This doesn’t change the fact that if your primary goal is aligned with the above TL;DR, you are what I consider a ‘developer’. You are not a ‘tester’ (though sometimes you write tests) or a ‘product manager’ (though sometimes you have to fill knowledge gaps) or an accountant or a physicist or porpoises or even a manager (though you may have direct reports or lead a team of engineers)…the direct output of your work is ‘working software that achieves the organization’s goal’.
The Organization’s (Global) Goal
For most organizations, even non-profit ones, what looks like a developer doing their job well is to produce software that makes or receives money, or in some indirect but immediate way contribute to that end. Code can be many things, compilable or interpreted, imperative or declarative (or functional, etc.), sometimes even supportive of others doing those things (such as in the case of infrastructure-as-code for the release process). But never forget that:
The Goal of every organization is to make money, therefore so is yours
For any given profitable startup in “zoos next to the dragon sanctuary and unicorn exhibit”, or even run-of-the-mill enterprise Fortune 100 that can retain long-term talent (equally rare), revenue-as-code isn’t hard to argue about. But for NPOs, let me walk you through it.
Two sentient beings that are moving towards a common goal need to work together. To register as a non-profit, at least in most countries that allow for it, you need a ‘board’…a group of individuals that can agree on a charter…and a charter, which includes goals. Non-profits either burn out on an all-volunteer model or hire/retain qualified [enough] individuals to drive and achieve the charter mission, or iterate on what should-be/is achievable at any given phase of the NPO. If an NPO is truly worth existing for any matter of time, money comes into play, either in management thereof or in order to compensate for said expertise and efforts. To generate revenue in any venture related to the software industry, at some point, software engineers are required. Even if they are volunteer, the non-profit organization needs to generate streams of revenue, for philanthropic targets, and sometimes to support the organization’s core function to do so. NPOs need to ‘make money’ to survive, either to funnel to and justify their altruisms or/and to do that via skilled and focused professionals.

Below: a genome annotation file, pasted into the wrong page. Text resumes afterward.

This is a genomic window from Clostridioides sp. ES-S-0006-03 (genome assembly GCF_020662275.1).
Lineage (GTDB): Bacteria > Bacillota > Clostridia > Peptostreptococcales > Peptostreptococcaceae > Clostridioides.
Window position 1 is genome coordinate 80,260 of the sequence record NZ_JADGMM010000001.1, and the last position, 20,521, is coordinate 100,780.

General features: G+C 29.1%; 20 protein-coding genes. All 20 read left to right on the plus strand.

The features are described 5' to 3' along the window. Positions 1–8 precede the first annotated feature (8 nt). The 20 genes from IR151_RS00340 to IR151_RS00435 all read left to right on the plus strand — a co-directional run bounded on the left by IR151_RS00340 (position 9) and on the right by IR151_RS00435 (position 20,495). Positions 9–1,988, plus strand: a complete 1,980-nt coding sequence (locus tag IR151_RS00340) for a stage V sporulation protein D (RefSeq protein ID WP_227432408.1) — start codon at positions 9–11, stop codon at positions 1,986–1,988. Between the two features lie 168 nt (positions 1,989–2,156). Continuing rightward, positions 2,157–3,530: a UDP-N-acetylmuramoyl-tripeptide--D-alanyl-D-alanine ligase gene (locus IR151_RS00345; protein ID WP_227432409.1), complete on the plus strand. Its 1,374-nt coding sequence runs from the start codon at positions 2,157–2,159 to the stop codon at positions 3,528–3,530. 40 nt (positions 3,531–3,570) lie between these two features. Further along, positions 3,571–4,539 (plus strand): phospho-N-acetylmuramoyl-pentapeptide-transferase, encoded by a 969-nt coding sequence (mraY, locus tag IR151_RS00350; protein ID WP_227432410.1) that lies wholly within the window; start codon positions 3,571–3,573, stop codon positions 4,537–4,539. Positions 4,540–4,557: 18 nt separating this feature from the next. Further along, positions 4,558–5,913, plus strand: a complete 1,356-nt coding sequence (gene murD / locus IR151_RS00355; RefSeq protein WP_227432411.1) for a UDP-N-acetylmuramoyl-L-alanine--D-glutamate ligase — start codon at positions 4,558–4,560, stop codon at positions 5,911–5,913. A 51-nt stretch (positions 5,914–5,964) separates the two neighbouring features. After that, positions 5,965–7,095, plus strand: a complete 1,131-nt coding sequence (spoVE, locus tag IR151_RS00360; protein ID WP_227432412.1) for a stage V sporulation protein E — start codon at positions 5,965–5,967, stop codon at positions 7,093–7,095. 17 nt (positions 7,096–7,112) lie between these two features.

If you’re still not convinced that I’ve laid out a Goal, Approach, Outcomes and Tactics that sufficiently clarify what a ‘developer’ is uniquely, let me try a visual I’ve been working on called “A Dev Does as a Dev Is”:
In essence, think honestly about where you most feel comfortable. If that’s not writing code with a clear mission and autonomy to implement well-understood requirements in some type of code, then you’re not a programmer (disambiguation of ‘developer’). If you are more on the problem-solving side, which is perfectly fair, you’re still a dev, and code is a material part of your day-to-day.
If you spend most of your time trying to avoid situations where you have to “resort to code”, then you’re not what I’d called a ‘developer’. Not that a ‘good developer’ will rush to code any chance they get (this would also be an anti-pattern), but that the outputs of a ‘developer’ are primarily measured by working software that achieves their organization’s goal’.
NOTE: if you are a non-hashtag ‘DevOps’ person, you may be a half dev (like SRE time-spend) and half everything else that your organization needs. In this you are a special snowflake and worth every penny your company is (or should be) well-paying for you, since you think holistically about two sides of your work and of others’ work.